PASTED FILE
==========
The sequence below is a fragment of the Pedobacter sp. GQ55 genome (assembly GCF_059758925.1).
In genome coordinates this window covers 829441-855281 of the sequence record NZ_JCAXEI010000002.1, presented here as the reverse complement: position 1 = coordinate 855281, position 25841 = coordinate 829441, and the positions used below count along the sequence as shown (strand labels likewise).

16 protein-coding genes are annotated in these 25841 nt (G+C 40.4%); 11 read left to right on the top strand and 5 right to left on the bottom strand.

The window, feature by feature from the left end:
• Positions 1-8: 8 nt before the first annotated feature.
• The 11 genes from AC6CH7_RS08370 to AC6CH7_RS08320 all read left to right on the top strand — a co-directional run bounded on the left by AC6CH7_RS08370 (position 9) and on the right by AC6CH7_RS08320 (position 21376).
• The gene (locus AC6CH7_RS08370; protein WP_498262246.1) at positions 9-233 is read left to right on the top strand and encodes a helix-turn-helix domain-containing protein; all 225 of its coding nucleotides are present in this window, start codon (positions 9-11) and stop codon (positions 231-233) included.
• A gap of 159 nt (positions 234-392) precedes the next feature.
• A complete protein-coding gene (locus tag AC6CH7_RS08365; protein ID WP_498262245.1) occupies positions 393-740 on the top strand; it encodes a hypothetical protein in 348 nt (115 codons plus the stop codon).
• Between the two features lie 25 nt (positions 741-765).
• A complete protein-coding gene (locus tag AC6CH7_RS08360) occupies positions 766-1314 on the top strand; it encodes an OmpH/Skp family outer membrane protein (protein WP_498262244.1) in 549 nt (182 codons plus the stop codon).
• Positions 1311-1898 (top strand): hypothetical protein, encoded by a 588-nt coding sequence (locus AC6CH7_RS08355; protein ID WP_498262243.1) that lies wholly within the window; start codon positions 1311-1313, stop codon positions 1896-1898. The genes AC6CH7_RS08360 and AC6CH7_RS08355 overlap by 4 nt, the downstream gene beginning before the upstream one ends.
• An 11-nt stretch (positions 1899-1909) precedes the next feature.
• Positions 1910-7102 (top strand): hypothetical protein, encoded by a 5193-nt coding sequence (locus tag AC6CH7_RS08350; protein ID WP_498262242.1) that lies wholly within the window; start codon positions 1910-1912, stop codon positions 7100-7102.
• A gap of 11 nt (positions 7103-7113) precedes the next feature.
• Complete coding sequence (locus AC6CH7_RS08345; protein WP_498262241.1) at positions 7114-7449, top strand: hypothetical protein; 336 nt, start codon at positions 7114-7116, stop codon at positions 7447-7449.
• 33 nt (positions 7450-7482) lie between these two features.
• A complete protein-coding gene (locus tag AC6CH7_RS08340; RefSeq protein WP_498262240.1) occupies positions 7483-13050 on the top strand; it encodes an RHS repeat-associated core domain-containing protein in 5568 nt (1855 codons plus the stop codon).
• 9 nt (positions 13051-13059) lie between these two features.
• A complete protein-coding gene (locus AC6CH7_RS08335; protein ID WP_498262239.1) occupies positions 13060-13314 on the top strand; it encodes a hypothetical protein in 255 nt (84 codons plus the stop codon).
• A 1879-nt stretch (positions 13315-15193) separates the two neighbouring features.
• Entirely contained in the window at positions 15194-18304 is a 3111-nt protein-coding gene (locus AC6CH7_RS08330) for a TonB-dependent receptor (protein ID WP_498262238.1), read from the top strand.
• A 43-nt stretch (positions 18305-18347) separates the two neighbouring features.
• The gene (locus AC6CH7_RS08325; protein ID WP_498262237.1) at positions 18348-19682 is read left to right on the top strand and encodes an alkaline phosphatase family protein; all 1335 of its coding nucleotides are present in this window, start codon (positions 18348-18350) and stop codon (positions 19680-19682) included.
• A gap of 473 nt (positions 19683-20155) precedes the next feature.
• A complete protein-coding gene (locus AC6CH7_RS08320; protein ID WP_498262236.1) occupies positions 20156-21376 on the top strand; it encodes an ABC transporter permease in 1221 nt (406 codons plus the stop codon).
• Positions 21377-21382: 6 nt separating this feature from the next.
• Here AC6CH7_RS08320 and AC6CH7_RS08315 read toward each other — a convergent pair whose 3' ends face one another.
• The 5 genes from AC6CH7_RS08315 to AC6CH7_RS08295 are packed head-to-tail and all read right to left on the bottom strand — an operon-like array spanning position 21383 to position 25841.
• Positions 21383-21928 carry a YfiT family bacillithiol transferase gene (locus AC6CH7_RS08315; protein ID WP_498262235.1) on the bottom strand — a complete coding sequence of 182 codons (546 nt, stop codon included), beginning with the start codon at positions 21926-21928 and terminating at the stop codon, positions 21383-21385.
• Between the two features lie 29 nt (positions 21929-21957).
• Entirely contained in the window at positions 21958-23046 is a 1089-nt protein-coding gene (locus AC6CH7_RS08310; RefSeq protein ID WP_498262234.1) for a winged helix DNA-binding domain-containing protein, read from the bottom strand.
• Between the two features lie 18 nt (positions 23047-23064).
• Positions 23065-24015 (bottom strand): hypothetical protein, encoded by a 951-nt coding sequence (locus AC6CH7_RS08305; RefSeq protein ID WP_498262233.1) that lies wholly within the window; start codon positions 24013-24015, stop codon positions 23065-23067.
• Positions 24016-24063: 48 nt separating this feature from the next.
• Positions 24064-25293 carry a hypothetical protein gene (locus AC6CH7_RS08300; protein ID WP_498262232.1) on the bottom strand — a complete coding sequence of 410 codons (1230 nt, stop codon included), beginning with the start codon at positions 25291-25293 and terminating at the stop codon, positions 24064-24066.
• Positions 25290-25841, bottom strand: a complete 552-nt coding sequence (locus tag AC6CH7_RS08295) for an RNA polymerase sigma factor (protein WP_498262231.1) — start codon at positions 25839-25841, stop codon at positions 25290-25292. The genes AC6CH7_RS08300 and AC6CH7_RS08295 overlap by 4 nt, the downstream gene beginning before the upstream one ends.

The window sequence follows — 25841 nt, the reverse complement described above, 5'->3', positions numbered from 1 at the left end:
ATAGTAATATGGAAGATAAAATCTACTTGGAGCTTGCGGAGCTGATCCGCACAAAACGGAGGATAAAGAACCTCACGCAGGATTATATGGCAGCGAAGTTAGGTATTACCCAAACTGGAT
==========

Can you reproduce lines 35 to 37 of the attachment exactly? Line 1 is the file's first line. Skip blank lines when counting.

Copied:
• Positions 24016-24063: 48 nt separating this feature from the next.
• Positions 24064-25293 carry a hypothetical protein gene (locus AC6CH7_RS08300; protein ID WP_498262232.1) on the bottom strand — a complete coding sequence of 410 codons (1230 nt, stop codon included), beginning with the start codon at positions 25291-25293 and terminating at the stop codon, positions 24064-24066.
• Positions 25290-25841, bottom strand: a complete 552-nt coding sequence (locus tag AC6CH7_RS08295) for an RNA polymerase sigma factor (protein WP_498262231.1) — start codon at positions 25839-25841, stop codon at positions 25290-25292. The genes AC6CH7_RS08300 and AC6CH7_RS08295 overlap by 4 nt, the downstream gene beginning before the upstream one ends.